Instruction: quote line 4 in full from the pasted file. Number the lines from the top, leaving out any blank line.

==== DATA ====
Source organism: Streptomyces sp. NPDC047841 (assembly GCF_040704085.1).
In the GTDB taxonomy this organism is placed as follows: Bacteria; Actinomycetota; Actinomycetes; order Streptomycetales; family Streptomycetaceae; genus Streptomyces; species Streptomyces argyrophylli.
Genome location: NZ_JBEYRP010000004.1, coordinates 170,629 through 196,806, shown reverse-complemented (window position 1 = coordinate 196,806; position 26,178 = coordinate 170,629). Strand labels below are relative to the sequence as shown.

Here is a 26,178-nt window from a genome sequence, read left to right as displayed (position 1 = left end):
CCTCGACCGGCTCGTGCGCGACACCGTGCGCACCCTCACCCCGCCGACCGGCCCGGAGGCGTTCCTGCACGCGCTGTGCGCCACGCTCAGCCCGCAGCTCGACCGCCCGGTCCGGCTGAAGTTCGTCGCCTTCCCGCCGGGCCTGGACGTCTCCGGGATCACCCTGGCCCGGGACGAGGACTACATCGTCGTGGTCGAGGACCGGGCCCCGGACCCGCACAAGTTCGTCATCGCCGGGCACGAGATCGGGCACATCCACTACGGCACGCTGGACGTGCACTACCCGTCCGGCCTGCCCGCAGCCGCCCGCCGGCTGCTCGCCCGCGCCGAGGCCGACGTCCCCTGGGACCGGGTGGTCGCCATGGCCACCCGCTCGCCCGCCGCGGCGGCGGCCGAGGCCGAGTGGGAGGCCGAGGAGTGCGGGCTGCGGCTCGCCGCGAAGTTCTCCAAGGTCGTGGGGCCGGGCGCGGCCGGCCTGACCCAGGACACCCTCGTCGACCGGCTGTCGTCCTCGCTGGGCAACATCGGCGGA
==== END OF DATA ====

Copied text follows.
Here is a 26,178-nt window from a genome sequence, read left to right as displayed (position 1 = left end):